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Canary white-eye facts for kids

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Canary white-eye
The birds of Australia (16917107412) (cropped).jpg
Conservation status
Scientific classification

The canary white-eye or yellow white-eye (Zosterops luteus) is a species of white-eye endemic to northern Australia in subtropical or tropical mangrove forests. Its common name reflects the circle of white feathers around its eye.


Zosterops luteus is a small white-eye with a bright olive back and yellow underparts and lores. It has a characteristic ring of silver-white feathers around its eyes, with a dark loral stripe. It is a nectar feeder with a short, sharp beak and a brush-tipped tongue similar to the honeyeaters.

The bird is 100-110 mm long, with a wingspan of 52-59 mm, a bill of 13-16mm and weighs between 6.5 and 11.0 grams.

Taxonomy and systematics

The canary white-eye or yellow white-eye is a member of the family Zosteropidae, known as white-eyes, or silver-eyes. Their distribution includes Africa, south and east Asia, Australia, and many islands in the Indian and west Pacific Oceans.

The lectotype for this species is ANSP 18264 and adult male collected at Port Essington in the Northern Territory and held in the Academy of Natural Sciences of Drexel University, Philadelphia. There is also a paralectotype ANSP 18265 another adult male collected from the same location.

The species name for the canary white-eye or yellow white-eye is Zosterops luteus, Gould, 1843, Greenhill Island, Van Dieman Gulf, Northern Territory, Australia. While there are variations in plumage and size across the range and some intergrading of the races, genetic testing suggests two subspecies split between the western and eastern populations.

Z. l. balstoni Ogilvie-Grant, 1909 is found in coastal north west Australia from Shark Bay (including Dirk Hartog Island), east to Wotjulum (King Sound) and the Northern Kimberley district.

Z. l. luteus Gould, 1843 is found in coastal northern Australia from the Northern Kimberley district east, including coastal islands of Melville, Bickerton, Groote Eylandt and Sir Edward Pellew Group, to western Cape York Peninsula (Edward River) and an isolated population in eastern Queensland in the region of Ayr to the mouth of Burdekin River.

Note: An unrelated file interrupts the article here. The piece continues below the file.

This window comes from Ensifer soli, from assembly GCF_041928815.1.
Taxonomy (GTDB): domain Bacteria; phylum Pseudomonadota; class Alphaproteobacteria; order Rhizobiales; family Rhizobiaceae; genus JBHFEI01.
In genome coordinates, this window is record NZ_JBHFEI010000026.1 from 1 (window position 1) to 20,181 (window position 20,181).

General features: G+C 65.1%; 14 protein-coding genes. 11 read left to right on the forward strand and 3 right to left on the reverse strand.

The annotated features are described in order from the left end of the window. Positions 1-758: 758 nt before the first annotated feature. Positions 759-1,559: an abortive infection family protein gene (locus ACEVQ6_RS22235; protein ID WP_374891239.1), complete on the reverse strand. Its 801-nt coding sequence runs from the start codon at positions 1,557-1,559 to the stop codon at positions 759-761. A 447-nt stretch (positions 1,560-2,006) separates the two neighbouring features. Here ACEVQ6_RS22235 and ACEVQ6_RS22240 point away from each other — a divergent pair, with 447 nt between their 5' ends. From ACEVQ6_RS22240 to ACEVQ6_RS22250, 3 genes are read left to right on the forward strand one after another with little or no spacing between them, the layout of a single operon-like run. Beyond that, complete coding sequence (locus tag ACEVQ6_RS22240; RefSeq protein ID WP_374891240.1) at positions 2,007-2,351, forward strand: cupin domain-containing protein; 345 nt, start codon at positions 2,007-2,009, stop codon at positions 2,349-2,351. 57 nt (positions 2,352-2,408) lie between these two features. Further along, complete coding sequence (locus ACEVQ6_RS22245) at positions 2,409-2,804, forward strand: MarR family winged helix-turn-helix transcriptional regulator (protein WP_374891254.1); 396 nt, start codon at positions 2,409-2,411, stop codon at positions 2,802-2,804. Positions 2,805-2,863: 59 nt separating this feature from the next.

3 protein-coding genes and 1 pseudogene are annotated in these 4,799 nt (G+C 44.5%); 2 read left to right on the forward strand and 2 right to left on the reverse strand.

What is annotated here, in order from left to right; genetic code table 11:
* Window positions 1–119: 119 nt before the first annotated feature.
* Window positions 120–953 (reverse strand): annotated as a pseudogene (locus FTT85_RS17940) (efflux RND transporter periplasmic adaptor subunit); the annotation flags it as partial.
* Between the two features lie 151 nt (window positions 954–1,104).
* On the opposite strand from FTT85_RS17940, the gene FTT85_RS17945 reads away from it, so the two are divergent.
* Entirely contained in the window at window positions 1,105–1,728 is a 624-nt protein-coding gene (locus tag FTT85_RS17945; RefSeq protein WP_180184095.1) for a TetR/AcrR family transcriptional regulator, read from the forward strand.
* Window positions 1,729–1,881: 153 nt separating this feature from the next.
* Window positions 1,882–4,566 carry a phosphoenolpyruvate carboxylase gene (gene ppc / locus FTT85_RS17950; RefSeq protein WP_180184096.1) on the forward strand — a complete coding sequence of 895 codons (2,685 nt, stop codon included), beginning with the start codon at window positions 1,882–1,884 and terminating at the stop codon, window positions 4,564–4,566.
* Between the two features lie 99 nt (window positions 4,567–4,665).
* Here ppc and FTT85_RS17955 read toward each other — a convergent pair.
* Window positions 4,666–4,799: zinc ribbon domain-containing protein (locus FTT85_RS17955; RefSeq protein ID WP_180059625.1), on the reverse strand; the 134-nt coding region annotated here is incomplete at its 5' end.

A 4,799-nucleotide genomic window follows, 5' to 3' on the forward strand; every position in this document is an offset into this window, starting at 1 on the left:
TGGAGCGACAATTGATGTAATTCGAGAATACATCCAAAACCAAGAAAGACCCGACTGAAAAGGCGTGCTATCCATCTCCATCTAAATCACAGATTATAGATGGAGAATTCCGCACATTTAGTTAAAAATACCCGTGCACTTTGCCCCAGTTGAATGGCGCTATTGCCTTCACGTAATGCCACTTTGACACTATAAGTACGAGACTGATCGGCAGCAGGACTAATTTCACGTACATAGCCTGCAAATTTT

The family and genus names, Zosteropidae Bonaparte 1853 and Zosterops Vigors & Horsfield 1827, come from the Greek words zoster meaning a warrior's belt or girdle and ops meaning eye. The species name Zosterops luteus combines the genus name with the Latin luteus meaning golden or saffron yellow. The name for the western sub species balstoni derives from the name of the collector, W.E. Balston who donated the specimens to the British Museum that Ogilvie-Grant described . Although the name derives from the donor's name, the specimens were collected by Mr G.C. Shortridge who was recognised in the naming of Zosterops shortridgii.

The most commonly-used name for the species in Australia is yellow white-eye.

Yellow White-eye Moochalabra Dam WA a
Yellow white-eye at Moochalabra Dam, WA

Behaviour and ecology

The bird is found in mangrove, mangal and adjacent riverine vegetation. They feed on insects including larvae in the outer foliage of small trees or shrubs and occasionally on muddy mangrove flats. They are gregarious, usually found in pairs or small flocks.

The IUCN Red List rating, the Northern Territory Conservation Status, Queensland Conservation Status and Western Australian Conservation Status for this species is Least Concern (LC).

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